Today I met with one of our campus librarians to discuss developing a “collection profiling” plan to support “people in practice”. I have offered to work with her to focus on an area of her collection to examine. I have offered to send her a shelf-list and circulation report, so she can begin to examine her collection to determine if it is effective in reflecting workplace information.
Here is an overview of People in Practice that I put together from some of the resources I’ve identified throughout my LCP:
Lloyd (2013) introduces the concept of “information resilience”, which she describes as the ability to operationalize information skills and activities in the workplace (p. 220). She points out that employers are reporting that students leave formal education lacking “critical information literacies that enable them to think creatively, to find solutions to real-world problems” (p. 221), and she proposes a “people-in-practice” model which encourages practitioners to “connect with the workplace knowledges of their disciplines” (p. 226).
Monge and Frisicaro-Pawlowski (2013) traditional “college-centric” information literacy (IL) practices do not prepare students for the “social and contextual” learning that is required in workplaces and recommends that librarians and faculty collaborate to create “discipline-specific” IL guidelines (p. 60). They recommend “abandoning the concept of information literacy as a stand-alone universal skill set” and propose the following practices (p. 66):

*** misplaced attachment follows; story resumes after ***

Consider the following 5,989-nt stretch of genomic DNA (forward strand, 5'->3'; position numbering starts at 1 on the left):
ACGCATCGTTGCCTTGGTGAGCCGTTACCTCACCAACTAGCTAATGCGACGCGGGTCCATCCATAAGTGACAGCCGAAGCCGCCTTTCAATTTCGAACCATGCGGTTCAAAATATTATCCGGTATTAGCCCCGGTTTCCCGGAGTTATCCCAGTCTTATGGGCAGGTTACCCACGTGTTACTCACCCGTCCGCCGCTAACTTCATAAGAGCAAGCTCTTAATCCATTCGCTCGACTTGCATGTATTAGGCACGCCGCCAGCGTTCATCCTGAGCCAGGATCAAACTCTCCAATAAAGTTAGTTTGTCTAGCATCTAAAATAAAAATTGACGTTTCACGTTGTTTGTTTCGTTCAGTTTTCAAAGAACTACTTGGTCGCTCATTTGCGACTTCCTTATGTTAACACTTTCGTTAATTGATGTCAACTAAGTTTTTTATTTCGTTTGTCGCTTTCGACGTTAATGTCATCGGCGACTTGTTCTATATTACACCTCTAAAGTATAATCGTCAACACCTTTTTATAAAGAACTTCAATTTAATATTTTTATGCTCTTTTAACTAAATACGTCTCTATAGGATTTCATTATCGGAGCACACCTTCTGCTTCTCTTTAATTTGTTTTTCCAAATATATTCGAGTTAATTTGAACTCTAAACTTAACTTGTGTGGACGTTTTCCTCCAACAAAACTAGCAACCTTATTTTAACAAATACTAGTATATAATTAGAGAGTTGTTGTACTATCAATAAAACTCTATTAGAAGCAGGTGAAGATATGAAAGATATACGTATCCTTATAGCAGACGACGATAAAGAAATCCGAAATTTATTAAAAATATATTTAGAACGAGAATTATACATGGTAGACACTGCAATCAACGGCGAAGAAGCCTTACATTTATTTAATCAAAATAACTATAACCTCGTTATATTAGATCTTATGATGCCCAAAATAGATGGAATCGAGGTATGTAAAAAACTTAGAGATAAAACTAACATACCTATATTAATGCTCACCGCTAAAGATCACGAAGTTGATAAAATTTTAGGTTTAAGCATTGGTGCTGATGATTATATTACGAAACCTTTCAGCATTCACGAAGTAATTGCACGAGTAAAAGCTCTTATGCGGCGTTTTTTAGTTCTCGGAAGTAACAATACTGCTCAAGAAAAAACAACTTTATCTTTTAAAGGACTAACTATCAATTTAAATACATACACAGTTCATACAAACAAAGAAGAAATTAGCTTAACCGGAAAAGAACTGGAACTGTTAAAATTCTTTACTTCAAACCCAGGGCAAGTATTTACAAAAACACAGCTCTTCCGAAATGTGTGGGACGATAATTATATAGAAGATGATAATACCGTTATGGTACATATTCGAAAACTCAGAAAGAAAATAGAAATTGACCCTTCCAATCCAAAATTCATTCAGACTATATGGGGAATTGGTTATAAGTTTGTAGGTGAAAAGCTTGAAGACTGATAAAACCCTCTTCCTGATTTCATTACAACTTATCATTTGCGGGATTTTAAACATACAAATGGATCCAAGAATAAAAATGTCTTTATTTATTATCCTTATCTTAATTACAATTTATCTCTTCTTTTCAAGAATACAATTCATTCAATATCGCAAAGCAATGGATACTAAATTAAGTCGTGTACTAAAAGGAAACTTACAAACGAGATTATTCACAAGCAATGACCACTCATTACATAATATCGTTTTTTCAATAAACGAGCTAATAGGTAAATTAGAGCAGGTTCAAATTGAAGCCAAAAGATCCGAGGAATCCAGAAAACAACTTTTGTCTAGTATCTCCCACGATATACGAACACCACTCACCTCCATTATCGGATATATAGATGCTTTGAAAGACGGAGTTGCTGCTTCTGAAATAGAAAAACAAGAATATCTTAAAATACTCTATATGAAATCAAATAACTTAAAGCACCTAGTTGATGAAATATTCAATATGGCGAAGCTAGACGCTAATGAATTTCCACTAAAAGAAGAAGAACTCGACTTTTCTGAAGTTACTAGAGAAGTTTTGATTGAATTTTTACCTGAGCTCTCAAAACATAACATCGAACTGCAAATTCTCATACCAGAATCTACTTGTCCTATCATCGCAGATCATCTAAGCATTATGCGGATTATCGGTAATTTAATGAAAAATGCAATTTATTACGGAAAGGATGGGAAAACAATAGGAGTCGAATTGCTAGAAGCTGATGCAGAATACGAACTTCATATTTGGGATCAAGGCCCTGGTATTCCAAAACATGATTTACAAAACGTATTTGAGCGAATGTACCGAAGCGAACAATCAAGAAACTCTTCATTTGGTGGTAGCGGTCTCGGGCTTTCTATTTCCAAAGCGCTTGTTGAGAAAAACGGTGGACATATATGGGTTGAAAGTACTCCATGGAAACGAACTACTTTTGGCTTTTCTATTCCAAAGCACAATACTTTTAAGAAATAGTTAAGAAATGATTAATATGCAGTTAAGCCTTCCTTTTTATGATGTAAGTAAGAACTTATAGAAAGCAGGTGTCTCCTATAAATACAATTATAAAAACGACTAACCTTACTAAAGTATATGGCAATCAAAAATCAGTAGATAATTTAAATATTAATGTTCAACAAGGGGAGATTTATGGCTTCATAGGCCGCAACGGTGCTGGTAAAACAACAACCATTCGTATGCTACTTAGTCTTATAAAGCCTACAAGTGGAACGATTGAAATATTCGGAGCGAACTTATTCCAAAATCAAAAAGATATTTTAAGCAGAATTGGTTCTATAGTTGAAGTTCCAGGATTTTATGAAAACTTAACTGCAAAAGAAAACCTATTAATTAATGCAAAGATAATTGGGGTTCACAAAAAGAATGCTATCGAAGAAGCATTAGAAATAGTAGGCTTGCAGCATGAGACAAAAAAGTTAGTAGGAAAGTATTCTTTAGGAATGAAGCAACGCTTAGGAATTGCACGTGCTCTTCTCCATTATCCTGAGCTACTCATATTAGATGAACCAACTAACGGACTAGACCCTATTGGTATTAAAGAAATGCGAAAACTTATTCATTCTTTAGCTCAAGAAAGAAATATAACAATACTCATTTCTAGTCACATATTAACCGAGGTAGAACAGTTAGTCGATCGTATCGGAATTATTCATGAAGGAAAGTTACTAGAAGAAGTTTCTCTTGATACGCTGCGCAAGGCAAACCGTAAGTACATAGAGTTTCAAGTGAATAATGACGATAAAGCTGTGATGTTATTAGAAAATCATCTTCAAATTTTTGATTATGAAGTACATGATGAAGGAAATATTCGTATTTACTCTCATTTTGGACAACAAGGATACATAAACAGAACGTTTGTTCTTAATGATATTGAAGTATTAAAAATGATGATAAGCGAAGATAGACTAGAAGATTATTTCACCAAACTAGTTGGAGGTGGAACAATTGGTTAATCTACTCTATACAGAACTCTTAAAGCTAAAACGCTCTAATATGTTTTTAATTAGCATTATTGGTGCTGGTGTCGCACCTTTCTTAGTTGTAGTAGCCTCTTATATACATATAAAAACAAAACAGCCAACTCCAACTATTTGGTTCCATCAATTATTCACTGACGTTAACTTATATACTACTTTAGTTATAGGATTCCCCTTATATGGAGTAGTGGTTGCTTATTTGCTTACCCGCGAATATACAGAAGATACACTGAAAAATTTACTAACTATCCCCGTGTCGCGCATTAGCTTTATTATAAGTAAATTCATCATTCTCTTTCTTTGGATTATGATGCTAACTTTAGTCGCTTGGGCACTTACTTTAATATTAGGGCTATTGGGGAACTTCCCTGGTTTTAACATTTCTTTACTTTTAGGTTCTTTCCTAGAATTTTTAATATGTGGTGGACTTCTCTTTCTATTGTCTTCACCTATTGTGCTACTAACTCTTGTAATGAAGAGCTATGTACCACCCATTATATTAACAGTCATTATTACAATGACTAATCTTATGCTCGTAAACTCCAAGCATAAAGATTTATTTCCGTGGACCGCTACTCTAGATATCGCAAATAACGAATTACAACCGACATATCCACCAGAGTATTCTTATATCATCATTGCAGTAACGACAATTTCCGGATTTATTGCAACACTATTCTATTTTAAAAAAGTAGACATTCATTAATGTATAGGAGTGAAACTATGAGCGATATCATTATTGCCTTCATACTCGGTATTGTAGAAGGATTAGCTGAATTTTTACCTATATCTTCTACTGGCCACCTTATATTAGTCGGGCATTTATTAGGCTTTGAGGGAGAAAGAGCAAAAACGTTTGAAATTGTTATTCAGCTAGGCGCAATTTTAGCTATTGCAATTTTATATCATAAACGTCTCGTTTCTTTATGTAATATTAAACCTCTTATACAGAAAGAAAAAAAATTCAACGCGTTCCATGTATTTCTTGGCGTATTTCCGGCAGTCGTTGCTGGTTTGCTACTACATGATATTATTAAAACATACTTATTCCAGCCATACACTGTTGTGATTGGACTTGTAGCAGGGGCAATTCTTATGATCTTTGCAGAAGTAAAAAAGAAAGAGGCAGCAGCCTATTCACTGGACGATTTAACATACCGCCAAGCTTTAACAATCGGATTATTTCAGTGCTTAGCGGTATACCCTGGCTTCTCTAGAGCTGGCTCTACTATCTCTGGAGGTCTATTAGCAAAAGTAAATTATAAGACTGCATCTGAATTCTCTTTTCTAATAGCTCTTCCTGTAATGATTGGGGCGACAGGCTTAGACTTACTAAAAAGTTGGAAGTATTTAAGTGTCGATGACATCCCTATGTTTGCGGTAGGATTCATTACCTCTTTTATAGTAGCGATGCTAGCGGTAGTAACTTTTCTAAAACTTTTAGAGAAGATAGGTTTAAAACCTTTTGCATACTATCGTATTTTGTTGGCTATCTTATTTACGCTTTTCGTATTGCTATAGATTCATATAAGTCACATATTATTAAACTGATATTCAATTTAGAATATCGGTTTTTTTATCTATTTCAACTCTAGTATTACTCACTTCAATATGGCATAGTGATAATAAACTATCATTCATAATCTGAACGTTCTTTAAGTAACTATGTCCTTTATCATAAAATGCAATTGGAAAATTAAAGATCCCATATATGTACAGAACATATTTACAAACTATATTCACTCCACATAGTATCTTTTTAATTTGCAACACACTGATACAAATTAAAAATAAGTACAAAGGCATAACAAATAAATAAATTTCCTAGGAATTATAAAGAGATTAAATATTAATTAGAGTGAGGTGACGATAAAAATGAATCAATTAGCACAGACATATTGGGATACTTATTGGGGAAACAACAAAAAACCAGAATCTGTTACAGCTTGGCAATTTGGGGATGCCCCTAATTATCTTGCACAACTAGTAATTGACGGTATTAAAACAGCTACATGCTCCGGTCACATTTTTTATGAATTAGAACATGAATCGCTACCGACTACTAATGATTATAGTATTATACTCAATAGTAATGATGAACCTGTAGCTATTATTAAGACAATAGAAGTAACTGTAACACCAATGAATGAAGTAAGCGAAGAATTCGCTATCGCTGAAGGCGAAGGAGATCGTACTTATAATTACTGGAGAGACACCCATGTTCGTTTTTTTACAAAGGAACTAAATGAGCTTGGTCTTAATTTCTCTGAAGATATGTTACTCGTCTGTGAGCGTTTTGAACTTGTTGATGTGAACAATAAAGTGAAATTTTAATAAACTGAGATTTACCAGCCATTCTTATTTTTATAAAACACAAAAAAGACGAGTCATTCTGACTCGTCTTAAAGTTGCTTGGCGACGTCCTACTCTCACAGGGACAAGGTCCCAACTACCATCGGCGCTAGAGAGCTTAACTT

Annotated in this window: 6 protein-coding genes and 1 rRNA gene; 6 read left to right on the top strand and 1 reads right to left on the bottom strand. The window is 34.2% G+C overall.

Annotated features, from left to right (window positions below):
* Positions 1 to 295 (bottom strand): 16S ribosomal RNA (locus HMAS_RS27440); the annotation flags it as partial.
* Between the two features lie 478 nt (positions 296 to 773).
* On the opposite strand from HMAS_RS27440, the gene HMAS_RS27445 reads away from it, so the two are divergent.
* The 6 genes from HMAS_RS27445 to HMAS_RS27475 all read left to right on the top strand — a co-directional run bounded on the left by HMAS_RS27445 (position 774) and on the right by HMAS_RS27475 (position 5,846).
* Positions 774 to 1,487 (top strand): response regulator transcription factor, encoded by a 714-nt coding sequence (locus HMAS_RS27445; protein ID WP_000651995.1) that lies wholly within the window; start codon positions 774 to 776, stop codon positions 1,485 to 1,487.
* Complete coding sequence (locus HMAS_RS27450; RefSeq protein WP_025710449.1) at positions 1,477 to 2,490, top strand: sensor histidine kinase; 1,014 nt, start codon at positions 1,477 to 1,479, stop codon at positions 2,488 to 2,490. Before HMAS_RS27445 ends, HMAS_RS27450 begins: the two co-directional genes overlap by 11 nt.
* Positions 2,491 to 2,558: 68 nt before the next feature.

- Establishing learning guidelines by discipline and course;
- Establishing a collaborative, flexible relationship with teaching faculty;
- Creating assignments to be collaborative and reflective of workplace projects;
- Teaching students to create personal learning environments (eg, web-based calendars, blogs, online study groups).
Bird & Williams (2014) describes an information literacy program design in which the librarian works with students to:
- Explore job characteristics for their program by examining job descriptions and government information for career exploration. In their sessions the authors used words brainstormed by students in their class to create a “word cloud” which highlighted the importance of information skills in that field of study.
- Brainstorm likely problems that could arise in the workplace and discuss how these information needs would be solved.
Hicks (2015) advocates that information literacy is context-specific and not a generic, transferrable skill (p. 26). He recommends conducting interviews with people in the particular field to help students understand how information is used in their field.
Bird, N. J., & Williams, T. (2014). Casting a wider net: O*NET, workforce development, and information literacy. RUSQ: Reference and User Services Quarterly, 53(3), 227–231. Retrieved from https://libres.uncg.edu/ir/uncg/f/N_Bird_Casting_2014.pdf
Hicks, A. (2015). Drinking on the job: integrating workplace information literacy into the curriculum. LOEX Quarterly, 41(4), 9–15. Retrieved from http://scholar.colorado.edu/libr_facpapers/59/
Lloyd, A. (2013). Building information resilient workers: The critical ground of workplace information literacy. What have we learnt? In S. Kurbanog˘lu, E. Grassian, D. Mizrachi, R. Catts, & S. Špiranec (Eds.), Worldwide commonalities and challenges in information literacy research and practice (Vol. 397, pp. 219–228). Cham, Switzerland: Springer International Publishing. doi: 10.1007/978-3-319-03919-0_28
Monge, R., & Erica Frisicaro-Pawlowski, E. (2014). Redefining information literacy to prepare students for the 21st century workforce. Innovative Higher Education, 39 (1), 59–73. doi:10.1007/s10755-013-9260-5